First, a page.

This morning, I was at The Oval for a joint event with Harriet Harman, Tim Farron and David Cameron jointly making the point that the EU referendum is not a party issue - it is a yes/no question with a range of arguments for each side, and a wide range of issues that deserve to be canvassed.
The other politicians were standing in front of appropriately coloured Minis - and I had a green Brompton bicycle, a vehicle appropriate for the fact that we approach politics and Britain's future very differently to other parties.
But I had joined the rainbow array at this event because the EU referendum is a critically important issue for Britain's future.
We had different focuses and angles, sometimes abruptly opposed views.
Although of course there were overlaps. Harriet and I focused on the NHS - and that the pressures on it come not from immigration but from government policies of privatisation, cuts, and disrespect for health workers - and on employment rights.
I highlighted the fact that young people, many of whom are not still registered to vote (with the deadline for having your say only a day away), will be those who'll most feel the consequences of an exit from the EU.
And a lot of my focus was on the environment - that air and water pollution, fish and other wildlife, and carbon emissions, don't respect national boundaries - and that much of what we have fought for in standards of water quality, in protecting our most precious wildlife and green spaces, and in preventing the use of dangerous pesticides, are in grave danger at this moment.
As I highlighted, the 'Leave' side, fronted by people who've denied the reality and urgency of tackling climate change, has also explicitly said it wants to destroy those protections.
That was my formal part of proceedings over, for the questions from the assembled media were all directed at David Cameron.
And they were predictably, boringly, unfruitfully, on script.
Two were about internal conflicts within the Tory Party. One was about how fervently the Labour Party is promoting the 'remain' message.
The Prime Minister blocked them with greatly practiced ease.
That prompted me to go off script. As David Cameron wrapped up proceedings, I stepped forward with a message very explicitly directed at the media.
I said that they were short-changing voters, short-changing democracy, by treating the referendum as being about internal party struggles.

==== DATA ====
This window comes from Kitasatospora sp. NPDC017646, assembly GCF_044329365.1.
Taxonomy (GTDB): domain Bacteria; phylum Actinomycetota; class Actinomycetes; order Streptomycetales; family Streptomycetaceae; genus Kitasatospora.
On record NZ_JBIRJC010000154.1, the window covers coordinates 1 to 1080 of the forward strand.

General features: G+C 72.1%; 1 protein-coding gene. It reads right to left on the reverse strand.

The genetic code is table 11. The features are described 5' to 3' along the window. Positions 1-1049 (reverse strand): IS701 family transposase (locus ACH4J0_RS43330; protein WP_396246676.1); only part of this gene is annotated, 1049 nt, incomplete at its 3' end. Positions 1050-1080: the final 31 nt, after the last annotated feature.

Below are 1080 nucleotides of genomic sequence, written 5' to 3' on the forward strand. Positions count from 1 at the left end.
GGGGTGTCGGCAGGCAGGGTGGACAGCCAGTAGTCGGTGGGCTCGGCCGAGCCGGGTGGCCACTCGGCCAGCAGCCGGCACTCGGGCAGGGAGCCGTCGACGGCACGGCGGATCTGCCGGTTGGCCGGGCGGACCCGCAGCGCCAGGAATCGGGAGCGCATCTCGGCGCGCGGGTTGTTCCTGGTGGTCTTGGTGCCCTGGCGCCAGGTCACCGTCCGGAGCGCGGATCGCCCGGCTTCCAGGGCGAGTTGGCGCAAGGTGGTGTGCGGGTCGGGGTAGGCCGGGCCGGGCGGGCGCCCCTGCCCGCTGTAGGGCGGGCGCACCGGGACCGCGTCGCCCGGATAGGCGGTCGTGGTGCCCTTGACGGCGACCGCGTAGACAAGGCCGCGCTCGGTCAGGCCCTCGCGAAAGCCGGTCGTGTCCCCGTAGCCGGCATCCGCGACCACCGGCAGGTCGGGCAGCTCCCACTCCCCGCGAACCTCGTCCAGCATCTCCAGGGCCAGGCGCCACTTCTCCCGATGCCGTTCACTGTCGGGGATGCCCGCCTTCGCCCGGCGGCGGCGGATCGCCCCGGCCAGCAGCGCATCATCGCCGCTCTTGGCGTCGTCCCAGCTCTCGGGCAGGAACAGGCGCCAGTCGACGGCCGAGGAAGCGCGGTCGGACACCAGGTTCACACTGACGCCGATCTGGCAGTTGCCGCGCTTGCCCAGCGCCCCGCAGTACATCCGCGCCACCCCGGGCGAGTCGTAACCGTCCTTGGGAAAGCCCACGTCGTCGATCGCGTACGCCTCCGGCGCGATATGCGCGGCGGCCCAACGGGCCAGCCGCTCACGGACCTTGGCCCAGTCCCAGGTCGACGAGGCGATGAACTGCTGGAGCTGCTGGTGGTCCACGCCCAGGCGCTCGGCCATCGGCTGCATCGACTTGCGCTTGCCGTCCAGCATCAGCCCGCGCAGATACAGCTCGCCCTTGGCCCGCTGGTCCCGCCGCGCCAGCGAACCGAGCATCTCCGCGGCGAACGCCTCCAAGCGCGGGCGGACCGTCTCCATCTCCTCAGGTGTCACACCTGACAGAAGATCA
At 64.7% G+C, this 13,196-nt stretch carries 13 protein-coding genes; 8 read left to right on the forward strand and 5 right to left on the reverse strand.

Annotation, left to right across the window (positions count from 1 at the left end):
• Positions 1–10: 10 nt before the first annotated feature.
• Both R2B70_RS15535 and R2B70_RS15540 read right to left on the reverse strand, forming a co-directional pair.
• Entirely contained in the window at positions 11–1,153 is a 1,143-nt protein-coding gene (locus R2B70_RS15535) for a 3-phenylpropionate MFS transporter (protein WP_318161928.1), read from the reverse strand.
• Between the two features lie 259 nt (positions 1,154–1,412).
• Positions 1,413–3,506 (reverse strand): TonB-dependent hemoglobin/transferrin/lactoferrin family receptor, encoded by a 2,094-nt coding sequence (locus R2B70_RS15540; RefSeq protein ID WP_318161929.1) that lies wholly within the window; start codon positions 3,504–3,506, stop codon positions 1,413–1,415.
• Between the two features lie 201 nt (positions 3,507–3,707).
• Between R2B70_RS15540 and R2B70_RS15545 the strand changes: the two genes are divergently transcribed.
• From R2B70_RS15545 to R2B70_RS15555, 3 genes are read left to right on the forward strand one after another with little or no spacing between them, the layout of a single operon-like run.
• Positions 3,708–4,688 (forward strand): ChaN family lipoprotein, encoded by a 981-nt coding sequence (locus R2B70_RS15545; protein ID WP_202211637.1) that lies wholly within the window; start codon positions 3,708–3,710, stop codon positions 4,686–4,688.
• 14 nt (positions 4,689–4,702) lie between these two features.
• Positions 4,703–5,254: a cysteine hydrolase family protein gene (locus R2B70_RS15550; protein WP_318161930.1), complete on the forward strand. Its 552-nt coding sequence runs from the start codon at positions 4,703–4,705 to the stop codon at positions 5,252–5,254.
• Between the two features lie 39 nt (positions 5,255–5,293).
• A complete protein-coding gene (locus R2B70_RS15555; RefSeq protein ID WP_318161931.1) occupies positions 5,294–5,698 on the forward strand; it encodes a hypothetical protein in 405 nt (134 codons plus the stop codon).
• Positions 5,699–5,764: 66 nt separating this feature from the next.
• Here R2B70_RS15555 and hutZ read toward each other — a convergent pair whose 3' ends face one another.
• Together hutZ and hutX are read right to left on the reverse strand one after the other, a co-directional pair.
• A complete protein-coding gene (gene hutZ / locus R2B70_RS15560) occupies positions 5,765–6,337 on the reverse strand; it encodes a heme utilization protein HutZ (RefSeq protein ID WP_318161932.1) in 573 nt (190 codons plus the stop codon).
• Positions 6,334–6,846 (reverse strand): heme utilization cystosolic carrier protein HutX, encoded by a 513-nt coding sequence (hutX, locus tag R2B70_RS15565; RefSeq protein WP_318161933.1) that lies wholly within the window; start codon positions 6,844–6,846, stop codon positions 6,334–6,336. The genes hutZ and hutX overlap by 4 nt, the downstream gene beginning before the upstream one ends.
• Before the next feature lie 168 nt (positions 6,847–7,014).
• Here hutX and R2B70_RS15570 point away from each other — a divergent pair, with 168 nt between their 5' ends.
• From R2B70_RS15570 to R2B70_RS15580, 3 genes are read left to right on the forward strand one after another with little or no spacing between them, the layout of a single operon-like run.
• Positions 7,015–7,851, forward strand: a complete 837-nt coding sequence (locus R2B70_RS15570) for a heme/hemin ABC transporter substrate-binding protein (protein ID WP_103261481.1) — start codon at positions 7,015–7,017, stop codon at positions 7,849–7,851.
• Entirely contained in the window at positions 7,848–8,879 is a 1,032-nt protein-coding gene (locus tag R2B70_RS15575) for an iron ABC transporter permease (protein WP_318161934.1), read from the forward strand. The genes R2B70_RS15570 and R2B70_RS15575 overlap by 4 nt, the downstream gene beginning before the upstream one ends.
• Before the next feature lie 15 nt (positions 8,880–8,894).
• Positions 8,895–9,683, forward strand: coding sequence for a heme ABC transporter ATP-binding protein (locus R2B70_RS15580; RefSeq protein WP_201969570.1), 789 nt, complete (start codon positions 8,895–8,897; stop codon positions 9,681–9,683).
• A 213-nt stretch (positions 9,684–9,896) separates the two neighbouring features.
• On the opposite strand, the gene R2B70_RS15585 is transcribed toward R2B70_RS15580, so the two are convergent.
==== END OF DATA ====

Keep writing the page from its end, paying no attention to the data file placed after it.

It got the biggest round of applause of the day, and I know from conversations on doorsteps, in the streets, in cafes and pubs and all around Britain, that many voters are feeling confused, poorly informed, frustrated at the quality of the debate they are hearing around the EU referendum.
That's not entirely, perhaps even primarily, the fault of the media.
There's been a lot of mud-slinging from both sides of the debate, and a lot of personal attacks. The Tory Party certainly is tearing itself apart on this issue - and as one of my Twitter followers said this morning: Great, but let's watch this after we've voted to remain in the EU.
It's a real indictment of most media coverage that so many Labour supporters don't know where Jeremy Corbyn and the party stand on the referendum: which is clearly, as Harriet Harman said this morning, behind the 'Remain' message.
The media has a choice. They can choose to cover this vital decision about the future of our nation, and the whole of Europe, as a Tory leadership contest. Or they can cover it properly, in a way that allows the voters of Britain to make this vital choice with solid information from a wide range of sources, critically examined.
I used to be a newspaper editor. I've worked on national daily newspapers of varying hues, and I know the pressure for the scoop, the way in which personalities can be seen as far more 'sexy' than issues.
But if we see a low turnout and a vote for Britain to leave the EU in which young people and the less politically engaged haven't participated because they've been switched off or confused by the nature of the coverage, then the media will have a lot to answer for.
Britain deserves a factual, broadly focused, debate featuring a wide range of voices: the voices of scientists and green campaigners, small business people and historians, pensioner advocates and youth activists, MEPs who can talk about the work they do and bureaucrats and campaigners who've worked in Brussels who can explain how the EU actually works.
That's not what we've had up until now. But it isn't too late.
Let's have the referendum debate the British public deserves, and wants.